According to FIGS. 1 and 2, an image forming apparatus includes an image member, for example, a photoconductive drum 10 which is rotated to bring its outside surface through a series of stations, known in the art. The outside surface is first uniformly charged by a charger 11 and then imagewise exposed by an exposure station, for example, a laser 13 to create a series of electrostatic images. The electrostatic images are toned by the application of different color toners from a series of toning stations 15, 16, 17 and 18. Each toning station contains a different color toner and is used to tone one of the series of electrostatic images to create a series of different color toner images on image member 10.
The different color toner images are transferred in registration to an image receiving surface 6 of a receiving sheet 5 fed from a supply 21 of receiving sheets to the periphery of a transfer drum 20. The receiving sheet 5 is held to the periphery of transfer drum 20 by suitable means, for example, a vacuum, electrostatics or gripping fingers, all well known in the art.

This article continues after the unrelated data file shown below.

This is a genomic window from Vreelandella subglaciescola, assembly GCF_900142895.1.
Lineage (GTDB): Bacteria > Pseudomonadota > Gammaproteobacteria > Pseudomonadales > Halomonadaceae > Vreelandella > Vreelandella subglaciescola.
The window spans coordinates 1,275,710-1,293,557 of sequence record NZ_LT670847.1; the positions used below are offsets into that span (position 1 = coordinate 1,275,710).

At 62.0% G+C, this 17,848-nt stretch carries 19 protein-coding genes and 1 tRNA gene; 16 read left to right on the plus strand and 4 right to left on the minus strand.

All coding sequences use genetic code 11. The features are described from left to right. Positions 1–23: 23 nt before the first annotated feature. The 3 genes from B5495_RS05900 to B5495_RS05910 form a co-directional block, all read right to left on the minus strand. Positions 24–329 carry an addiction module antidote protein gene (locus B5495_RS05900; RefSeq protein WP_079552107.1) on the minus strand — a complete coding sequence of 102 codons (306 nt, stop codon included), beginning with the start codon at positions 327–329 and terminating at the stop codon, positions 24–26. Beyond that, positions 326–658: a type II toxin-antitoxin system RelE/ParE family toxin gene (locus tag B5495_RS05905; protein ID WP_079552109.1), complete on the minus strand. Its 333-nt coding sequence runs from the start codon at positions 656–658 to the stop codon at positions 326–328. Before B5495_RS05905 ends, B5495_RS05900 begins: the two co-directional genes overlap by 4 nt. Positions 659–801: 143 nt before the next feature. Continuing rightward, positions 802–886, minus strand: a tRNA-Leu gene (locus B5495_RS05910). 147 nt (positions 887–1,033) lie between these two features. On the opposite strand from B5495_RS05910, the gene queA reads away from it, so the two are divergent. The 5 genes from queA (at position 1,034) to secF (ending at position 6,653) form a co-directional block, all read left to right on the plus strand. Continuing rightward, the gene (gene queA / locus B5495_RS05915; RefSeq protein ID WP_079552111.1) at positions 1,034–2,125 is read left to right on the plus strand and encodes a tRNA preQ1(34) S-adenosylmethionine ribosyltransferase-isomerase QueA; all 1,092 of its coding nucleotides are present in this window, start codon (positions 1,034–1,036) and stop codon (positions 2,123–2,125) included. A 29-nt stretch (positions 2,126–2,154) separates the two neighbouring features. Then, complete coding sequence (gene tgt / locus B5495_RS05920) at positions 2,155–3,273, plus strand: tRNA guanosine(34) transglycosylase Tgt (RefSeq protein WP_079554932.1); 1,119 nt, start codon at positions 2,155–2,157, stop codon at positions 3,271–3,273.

Transfer of the toner images from image member 10 to image receiving surface 6 can be accomplished electrostatically. However, for highest quality color images, it is preferred that transfer drum 20 is heated, for example, by a heating lamp 23 to a temperature sufficient to assist in the transfer of toner from image member 10. More specifically, drum 20 is heated until receiving sheet 5 reaches a temperature which causes sintering of the toner where it touches image receiving surface 6 and also causes sintering of the toner where it touches other toner particles carried by image member 10. This sintering of the toner causes the toner particles to stick to the receiving sheet and to each other. If the image receiving surface 6 is defined by a heat softenable layer on receiving sheet 5, that heat softenable layer is softened by the heated transfer drum 20, which softening assists in the transfer of the images, especially the first image being transferred.